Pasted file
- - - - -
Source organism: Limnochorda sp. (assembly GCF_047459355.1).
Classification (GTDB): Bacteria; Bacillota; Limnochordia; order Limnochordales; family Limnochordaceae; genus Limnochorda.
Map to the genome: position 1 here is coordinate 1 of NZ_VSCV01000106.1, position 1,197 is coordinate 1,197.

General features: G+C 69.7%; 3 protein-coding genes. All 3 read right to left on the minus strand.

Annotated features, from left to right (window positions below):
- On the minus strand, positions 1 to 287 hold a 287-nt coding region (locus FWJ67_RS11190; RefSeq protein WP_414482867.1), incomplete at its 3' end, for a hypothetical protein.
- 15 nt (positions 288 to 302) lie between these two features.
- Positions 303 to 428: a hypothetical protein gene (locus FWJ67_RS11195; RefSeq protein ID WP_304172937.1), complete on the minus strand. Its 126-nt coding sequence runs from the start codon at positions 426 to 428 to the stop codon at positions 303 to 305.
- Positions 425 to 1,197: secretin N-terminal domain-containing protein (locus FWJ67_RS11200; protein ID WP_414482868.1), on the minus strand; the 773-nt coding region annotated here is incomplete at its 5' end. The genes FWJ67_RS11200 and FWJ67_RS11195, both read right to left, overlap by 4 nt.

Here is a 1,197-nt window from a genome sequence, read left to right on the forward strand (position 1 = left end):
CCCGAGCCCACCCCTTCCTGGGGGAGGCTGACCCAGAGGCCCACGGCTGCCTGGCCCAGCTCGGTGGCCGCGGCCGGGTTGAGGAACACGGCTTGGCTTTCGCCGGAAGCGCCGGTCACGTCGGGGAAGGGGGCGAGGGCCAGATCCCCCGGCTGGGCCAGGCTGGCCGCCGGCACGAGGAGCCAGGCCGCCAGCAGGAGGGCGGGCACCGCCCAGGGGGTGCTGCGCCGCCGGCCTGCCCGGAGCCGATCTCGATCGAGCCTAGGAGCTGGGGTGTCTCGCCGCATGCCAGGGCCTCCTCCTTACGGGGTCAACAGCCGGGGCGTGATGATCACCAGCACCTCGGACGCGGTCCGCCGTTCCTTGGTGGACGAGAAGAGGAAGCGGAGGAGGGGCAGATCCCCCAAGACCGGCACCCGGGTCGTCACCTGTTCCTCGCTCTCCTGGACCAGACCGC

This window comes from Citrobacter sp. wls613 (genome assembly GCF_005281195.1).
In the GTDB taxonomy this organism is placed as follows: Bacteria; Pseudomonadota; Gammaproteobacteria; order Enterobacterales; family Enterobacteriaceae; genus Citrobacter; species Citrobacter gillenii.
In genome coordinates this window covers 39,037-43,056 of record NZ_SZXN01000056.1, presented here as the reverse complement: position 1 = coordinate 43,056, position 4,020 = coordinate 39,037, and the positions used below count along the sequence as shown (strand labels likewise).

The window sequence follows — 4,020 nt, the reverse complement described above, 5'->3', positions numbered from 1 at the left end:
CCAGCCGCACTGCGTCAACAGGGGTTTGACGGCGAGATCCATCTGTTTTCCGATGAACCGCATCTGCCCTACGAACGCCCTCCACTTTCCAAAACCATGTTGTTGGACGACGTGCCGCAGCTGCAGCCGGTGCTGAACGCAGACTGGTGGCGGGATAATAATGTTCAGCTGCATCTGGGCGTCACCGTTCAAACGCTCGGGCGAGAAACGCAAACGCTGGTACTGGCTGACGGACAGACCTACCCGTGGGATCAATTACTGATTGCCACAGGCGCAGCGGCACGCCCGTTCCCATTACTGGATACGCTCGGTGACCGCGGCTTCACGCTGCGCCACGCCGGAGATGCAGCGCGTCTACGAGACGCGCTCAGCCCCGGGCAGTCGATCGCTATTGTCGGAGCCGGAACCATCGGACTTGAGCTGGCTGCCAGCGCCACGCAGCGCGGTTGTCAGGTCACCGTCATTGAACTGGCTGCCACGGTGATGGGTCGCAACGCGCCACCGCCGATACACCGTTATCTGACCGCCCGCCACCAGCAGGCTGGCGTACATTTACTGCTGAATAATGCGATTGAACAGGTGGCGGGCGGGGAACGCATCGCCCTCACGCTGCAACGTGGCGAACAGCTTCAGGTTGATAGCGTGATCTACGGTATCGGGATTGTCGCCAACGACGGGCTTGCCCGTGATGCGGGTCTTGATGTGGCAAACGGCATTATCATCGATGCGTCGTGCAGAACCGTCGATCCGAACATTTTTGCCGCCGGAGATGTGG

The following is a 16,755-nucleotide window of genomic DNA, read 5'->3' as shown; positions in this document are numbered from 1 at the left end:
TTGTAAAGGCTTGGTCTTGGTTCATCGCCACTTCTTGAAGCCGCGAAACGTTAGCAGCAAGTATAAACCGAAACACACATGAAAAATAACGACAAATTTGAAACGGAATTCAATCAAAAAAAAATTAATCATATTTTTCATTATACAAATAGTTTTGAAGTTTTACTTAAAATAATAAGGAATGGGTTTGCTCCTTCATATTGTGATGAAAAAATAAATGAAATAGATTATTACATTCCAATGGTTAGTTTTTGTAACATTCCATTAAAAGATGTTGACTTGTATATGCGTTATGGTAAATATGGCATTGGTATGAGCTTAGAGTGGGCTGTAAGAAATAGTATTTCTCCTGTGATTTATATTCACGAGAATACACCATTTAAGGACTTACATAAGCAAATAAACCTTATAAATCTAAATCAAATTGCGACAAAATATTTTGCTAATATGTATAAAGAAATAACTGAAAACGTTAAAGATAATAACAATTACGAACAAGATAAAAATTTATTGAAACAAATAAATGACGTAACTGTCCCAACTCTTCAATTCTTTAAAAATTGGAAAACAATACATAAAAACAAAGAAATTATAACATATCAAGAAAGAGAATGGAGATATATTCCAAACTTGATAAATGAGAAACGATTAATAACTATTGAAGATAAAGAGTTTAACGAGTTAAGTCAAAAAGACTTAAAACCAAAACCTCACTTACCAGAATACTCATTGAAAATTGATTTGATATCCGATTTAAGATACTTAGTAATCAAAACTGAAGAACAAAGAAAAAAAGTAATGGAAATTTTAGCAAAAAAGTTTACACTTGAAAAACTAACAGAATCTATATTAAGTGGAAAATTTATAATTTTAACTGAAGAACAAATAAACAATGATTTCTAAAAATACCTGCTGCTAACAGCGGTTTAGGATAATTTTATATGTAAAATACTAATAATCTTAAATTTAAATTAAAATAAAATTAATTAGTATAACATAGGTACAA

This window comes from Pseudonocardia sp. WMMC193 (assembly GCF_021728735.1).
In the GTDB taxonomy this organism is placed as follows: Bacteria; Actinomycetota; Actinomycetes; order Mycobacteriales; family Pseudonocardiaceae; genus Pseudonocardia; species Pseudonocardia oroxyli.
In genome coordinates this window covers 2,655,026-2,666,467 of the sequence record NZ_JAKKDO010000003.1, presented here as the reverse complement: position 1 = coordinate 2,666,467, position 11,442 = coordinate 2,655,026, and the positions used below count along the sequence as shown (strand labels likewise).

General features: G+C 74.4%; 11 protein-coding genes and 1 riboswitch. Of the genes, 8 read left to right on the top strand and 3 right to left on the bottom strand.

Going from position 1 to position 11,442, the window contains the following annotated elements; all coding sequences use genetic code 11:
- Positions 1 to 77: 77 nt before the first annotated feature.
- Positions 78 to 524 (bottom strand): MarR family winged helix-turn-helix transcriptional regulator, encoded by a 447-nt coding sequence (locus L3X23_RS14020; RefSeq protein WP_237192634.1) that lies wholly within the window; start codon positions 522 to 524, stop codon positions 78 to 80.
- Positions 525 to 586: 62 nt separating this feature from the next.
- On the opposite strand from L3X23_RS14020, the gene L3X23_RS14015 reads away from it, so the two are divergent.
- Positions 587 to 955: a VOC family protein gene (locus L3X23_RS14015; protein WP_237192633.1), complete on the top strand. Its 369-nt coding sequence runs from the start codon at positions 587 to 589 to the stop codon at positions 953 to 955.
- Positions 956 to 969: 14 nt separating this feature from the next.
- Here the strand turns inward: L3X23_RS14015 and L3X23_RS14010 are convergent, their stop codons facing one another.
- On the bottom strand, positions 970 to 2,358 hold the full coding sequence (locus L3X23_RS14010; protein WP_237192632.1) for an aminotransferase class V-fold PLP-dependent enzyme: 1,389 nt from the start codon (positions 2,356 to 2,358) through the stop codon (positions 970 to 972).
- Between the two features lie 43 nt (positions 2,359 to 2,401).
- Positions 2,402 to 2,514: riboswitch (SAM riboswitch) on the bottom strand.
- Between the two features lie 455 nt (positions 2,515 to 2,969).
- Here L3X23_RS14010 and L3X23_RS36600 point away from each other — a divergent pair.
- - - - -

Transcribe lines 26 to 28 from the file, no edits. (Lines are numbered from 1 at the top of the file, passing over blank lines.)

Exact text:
- Positions 525 to 586: 62 nt separating this feature from the next.
- On the opposite strand from L3X23_RS14020, the gene L3X23_RS14015 reads away from it, so the two are divergent.
- Positions 587 to 955: a VOC family protein gene (locus L3X23_RS14015; protein WP_237192633.1), complete on the top strand. Its 369-nt coding sequence runs from the start codon at positions 587 to 589 to the stop codon at positions 953 to 955.